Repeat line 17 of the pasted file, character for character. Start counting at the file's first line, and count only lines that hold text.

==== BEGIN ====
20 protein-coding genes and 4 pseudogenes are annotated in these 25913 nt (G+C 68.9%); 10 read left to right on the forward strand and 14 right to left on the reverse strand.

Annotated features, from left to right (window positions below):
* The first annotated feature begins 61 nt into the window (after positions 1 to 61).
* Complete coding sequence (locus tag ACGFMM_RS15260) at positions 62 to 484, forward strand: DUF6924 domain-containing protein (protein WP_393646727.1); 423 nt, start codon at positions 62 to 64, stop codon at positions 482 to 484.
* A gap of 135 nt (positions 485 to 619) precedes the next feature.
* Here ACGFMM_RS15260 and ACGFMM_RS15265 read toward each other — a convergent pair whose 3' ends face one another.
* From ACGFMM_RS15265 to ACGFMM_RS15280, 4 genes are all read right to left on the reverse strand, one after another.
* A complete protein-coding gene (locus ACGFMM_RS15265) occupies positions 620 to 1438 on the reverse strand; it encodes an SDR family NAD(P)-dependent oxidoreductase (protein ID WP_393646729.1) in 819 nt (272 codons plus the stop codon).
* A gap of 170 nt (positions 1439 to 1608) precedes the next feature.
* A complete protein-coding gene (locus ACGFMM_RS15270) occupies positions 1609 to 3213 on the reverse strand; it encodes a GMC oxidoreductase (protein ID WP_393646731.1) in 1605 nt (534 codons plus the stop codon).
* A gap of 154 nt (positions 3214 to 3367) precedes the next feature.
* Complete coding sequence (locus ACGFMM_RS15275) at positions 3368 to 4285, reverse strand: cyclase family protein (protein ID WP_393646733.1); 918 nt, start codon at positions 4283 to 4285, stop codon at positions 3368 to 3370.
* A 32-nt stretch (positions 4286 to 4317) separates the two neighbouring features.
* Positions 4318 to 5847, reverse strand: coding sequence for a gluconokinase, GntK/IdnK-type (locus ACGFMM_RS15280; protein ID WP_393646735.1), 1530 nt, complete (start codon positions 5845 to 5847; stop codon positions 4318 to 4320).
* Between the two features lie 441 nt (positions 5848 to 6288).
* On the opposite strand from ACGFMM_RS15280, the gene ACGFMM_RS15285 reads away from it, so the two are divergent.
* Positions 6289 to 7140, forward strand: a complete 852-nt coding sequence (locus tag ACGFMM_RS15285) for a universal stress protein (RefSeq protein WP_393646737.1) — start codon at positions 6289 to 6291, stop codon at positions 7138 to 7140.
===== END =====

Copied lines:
* Positions 6289 to 7140, forward strand: a complete 852-nt coding sequence (locus tag ACGFMM_RS15285) for a universal stress protein (RefSeq protein WP_393646737.1) — start codon at positions 6289 to 6291, stop codon at positions 7138 to 7140.